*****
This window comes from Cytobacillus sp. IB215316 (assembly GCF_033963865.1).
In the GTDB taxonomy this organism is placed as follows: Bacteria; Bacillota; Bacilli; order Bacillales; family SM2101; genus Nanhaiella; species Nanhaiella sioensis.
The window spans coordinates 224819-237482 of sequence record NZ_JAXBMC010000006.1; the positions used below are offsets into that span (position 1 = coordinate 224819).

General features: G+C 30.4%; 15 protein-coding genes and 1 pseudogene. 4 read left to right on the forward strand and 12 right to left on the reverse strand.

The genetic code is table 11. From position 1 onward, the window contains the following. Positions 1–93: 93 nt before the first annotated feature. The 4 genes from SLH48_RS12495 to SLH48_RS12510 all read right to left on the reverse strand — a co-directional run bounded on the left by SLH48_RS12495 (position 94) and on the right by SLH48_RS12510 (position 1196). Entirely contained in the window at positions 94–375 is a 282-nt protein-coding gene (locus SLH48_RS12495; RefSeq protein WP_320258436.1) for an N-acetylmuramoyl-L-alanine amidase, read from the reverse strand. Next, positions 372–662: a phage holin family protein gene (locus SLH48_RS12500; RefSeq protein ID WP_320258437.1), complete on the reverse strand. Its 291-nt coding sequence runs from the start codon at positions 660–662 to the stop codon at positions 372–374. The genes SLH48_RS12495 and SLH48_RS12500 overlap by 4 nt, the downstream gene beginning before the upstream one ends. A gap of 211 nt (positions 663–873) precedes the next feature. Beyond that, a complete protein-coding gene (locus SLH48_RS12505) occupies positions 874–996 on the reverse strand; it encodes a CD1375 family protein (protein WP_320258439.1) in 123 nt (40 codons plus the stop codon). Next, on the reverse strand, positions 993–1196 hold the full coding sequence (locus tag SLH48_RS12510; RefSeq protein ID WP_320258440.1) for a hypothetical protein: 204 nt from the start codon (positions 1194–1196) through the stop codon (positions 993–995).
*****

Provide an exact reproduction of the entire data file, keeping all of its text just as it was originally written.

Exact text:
This window comes from Cytobacillus sp. IB215316 (assembly GCF_033963865.1).
In the GTDB taxonomy this organism is placed as follows: Bacteria; Bacillota; Bacilli; order Bacillales; family SM2101; genus Nanhaiella; species Nanhaiella sioensis.
The window spans coordinates 224819-237482 of sequence record NZ_JAXBMC010000006.1; the positions used below are offsets into that span (position 1 = coordinate 224819).

General features: G+C 30.4%; 15 protein-coding genes and 1 pseudogene. 4 read left to right on the forward strand and 12 right to left on the reverse strand.

The genetic code is table 11. From position 1 onward, the window contains the following. Positions 1–93: 93 nt before the first annotated feature. The 4 genes from SLH48_RS12495 to SLH48_RS12510 all read right to left on the reverse strand — a co-directional run bounded on the left by SLH48_RS12495 (position 94) and on the right by SLH48_RS12510 (position 1196). Entirely contained in the window at positions 94–375 is a 282-nt protein-coding gene (locus SLH48_RS12495; RefSeq protein WP_320258436.1) for an N-acetylmuramoyl-L-alanine amidase, read from the reverse strand. Next, positions 372–662: a phage holin family protein gene (locus SLH48_RS12500; RefSeq protein ID WP_320258437.1), complete on the reverse strand. Its 291-nt coding sequence runs from the start codon at positions 660–662 to the stop codon at positions 372–374. The genes SLH48_RS12495 and SLH48_RS12500 overlap by 4 nt, the downstream gene beginning before the upstream one ends. A gap of 211 nt (positions 663–873) precedes the next feature. Beyond that, a complete protein-coding gene (locus SLH48_RS12505) occupies positions 874–996 on the reverse strand; it encodes a CD1375 family protein (protein WP_320258439.1) in 123 nt (40 codons plus the stop codon). Next, on the reverse strand, positions 993–1196 hold the full coding sequence (locus tag SLH48_RS12510; RefSeq protein ID WP_320258440.1) for a hypothetical protein: 204 nt from the start codon (positions 1194–1196) through the stop codon (positions 993–995).